There is considerable interest in how human microbial communities reveal and affect our health. Investigators are now performing numerous studies that contrast the microbiomes of healthy individuals with those affected with selected diseases. They often observe differences between healthy and disease states, and these differences can be used to build a disease signature. But a key question remains: How well do these signatures hold up across datasets?
Pasolli et al. performed a series of parallel analyses to answer this question. They constructed and evaluated metagenomic signatures across a series of studies of human microbial communities. Some of their findings should not surprise many researchers: It is relatively easy to differentiate the metagenomes derived from microbial communities in different body sites, and signatures tend to work best within the study from which they were generated, even when proper separation of training and testing data is preserved. Their results from evaluations incorporating healthy individuals from multiple studies are more surprising. When the team used metagenomic information to predict whether or not a subject had type 2 diabetes, the signature was more successful in an independent study if healthy individuals from other studies were included during signature construction. Including healthy individuals from multiple studies—particularly those performed at different institutions and in different populations—may provide the algorithms with a broader survey of healthy microbial communities. The authors also flip the perspective of disease signatures; instead of trying to build a disease predictor, they try to build a health predictor. They build cross-disease signatures of healthy individuals and apply that signature to a held out disease. The results from this analysis suggest that there may also be a microbiome signature of heath.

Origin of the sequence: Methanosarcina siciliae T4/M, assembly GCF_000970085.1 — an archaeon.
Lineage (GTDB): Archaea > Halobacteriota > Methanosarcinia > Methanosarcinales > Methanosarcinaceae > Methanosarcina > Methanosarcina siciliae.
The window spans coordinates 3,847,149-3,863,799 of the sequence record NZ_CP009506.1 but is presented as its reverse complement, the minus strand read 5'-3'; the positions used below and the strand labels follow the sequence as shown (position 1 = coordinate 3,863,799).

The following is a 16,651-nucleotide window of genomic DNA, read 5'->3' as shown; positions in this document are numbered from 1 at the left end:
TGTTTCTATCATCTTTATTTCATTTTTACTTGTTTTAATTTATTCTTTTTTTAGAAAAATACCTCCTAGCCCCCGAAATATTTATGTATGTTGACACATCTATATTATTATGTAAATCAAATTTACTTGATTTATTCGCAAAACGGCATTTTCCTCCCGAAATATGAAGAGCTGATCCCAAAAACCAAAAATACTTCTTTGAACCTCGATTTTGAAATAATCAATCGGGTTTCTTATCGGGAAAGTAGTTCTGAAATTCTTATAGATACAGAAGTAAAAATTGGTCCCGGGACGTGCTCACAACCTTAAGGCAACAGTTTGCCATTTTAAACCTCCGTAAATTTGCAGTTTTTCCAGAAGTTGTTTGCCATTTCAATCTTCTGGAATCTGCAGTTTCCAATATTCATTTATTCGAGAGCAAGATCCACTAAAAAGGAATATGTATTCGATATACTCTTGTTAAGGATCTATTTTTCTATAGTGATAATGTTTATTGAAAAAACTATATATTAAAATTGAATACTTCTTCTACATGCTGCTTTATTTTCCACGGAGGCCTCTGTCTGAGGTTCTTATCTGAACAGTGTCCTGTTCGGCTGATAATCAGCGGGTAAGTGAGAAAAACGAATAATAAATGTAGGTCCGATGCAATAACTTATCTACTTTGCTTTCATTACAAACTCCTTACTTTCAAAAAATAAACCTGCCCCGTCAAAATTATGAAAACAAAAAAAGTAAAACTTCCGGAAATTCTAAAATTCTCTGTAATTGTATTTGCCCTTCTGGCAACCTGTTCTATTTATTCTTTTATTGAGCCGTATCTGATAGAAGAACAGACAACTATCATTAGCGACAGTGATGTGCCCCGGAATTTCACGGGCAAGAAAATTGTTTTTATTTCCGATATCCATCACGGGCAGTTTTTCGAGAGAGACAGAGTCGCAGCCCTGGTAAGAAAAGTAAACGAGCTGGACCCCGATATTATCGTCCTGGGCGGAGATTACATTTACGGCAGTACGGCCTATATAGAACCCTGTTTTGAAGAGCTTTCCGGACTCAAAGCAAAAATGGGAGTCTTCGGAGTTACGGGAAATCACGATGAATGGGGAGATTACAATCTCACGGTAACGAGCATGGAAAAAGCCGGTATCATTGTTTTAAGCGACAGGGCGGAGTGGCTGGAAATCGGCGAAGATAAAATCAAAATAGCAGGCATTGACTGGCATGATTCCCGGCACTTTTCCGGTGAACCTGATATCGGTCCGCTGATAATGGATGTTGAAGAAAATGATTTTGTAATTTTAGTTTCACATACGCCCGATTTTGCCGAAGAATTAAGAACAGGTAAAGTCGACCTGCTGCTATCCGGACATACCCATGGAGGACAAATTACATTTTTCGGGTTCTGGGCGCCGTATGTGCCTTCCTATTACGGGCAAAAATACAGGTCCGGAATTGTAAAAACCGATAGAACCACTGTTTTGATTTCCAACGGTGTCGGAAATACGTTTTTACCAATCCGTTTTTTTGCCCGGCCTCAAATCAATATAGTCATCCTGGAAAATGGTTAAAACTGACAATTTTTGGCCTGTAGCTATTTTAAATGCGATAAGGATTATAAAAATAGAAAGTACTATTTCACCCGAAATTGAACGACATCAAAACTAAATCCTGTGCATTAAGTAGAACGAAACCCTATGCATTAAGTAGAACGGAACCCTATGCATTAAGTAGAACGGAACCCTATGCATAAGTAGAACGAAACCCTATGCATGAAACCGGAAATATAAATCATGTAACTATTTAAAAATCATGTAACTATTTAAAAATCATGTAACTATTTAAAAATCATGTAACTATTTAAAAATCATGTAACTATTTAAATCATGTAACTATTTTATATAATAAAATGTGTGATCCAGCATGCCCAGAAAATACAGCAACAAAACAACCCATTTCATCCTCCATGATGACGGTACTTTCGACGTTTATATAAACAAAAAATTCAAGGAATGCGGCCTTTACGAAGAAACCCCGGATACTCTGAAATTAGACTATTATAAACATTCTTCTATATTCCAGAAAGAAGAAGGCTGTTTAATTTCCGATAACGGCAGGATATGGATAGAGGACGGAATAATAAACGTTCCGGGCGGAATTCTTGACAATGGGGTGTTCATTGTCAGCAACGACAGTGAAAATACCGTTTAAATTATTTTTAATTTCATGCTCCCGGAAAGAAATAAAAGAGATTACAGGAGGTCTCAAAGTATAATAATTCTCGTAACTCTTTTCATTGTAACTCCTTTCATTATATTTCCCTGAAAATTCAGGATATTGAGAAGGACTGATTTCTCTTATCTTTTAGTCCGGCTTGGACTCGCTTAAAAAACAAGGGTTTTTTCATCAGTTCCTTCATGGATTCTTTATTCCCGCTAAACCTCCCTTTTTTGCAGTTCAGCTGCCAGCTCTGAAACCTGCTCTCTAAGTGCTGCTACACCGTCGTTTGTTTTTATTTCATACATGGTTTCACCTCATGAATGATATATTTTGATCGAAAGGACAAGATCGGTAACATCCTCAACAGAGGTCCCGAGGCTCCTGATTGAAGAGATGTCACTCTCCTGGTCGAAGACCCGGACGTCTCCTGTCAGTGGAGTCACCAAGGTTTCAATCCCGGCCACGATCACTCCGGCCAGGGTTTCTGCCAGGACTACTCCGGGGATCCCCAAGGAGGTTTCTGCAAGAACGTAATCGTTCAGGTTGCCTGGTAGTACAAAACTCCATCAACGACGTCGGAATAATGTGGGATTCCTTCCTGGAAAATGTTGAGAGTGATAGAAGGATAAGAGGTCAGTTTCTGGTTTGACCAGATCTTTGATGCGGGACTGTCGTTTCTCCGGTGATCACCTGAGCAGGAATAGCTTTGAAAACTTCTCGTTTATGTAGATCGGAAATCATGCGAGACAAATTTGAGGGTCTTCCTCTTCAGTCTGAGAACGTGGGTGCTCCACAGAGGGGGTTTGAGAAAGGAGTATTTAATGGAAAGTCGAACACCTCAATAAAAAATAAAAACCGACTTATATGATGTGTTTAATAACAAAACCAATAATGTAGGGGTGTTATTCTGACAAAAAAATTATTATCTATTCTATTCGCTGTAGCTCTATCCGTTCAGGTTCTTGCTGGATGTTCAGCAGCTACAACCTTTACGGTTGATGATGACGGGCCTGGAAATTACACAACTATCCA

Our understanding of the composition of a healthy microbiome and, in particular, untangling the cause and effect between microbiome composition and health is still in early stages. Researchers who aim to generate metagenomic disease signatures should consider including healthy controls from additional studies. As the collection of public metagenomic data grows, we can look forward to more diverse views into the composition of healthy human-associated microbial communities.
E. Pasolli et al., Machine learning meta-analysis of large metagenomic datasets: Tools and biological insights. PLOS Computat. Biol. 10.1371/journal.pcbi.1004977 (2016). [Full Text]
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